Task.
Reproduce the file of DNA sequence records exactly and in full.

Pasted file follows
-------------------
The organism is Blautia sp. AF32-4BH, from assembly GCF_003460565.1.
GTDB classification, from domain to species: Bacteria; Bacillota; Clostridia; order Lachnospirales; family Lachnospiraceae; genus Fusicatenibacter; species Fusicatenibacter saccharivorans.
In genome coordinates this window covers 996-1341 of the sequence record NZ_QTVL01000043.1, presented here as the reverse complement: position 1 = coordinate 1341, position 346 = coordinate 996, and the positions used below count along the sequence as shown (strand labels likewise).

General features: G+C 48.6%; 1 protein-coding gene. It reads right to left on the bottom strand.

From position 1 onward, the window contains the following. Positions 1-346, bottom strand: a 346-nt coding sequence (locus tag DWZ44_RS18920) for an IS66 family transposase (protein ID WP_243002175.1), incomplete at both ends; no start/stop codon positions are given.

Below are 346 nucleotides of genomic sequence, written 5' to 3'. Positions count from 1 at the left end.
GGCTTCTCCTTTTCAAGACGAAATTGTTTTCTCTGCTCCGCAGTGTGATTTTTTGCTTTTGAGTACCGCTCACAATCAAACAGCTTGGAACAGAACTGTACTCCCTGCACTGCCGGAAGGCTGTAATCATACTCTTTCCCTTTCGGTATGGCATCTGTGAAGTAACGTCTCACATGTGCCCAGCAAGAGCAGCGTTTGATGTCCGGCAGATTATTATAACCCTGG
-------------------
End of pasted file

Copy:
The organism is Blautia sp. AF32-4BH, from assembly GCF_003460565.1.
GTDB classification, from domain to species: Bacteria; Bacillota; Clostridia; order Lachnospirales; family Lachnospiraceae; genus Fusicatenibacter; species Fusicatenibacter saccharivorans.
In genome coordinates this window covers 996-1341 of the sequence record NZ_QTVL01000043.1, presented here as the reverse complement: position 1 = coordinate 1341, position 346 = coordinate 996, and the positions used below count along the sequence as shown (strand labels likewise).

General features: G+C 48.6%; 1 protein-coding gene. It reads right to left on the bottom strand.

From position 1 onward, the window contains the following. Positions 1-346, bottom strand: a 346-nt coding sequence (locus tag DWZ44_RS18920) for an IS66 family transposase (protein ID WP_243002175.1), incomplete at both ends; no start/stop codon positions are given.

Below are 346 nucleotides of genomic sequence, written 5' to 3'. Positions count from 1 at the left end.
GGCTTCTCCTTTTCAAGACGAAATTGTTTTCTCTGCTCCGCAGTGTGATTTTTTGCTTTTGAGTACCGCTCACAATCAAACAGCTTGGAACAGAACTGTACTCCCTGCACTGCCGGAAGGCTGTAATCATACTCTTTCCCTTTCGGTATGGCATCTGTGAAGTAACGTCTCACATGTGCCCAGCAAGAGCAGCGTTTGATGTCCGGCAGATTATTATAACCCTGG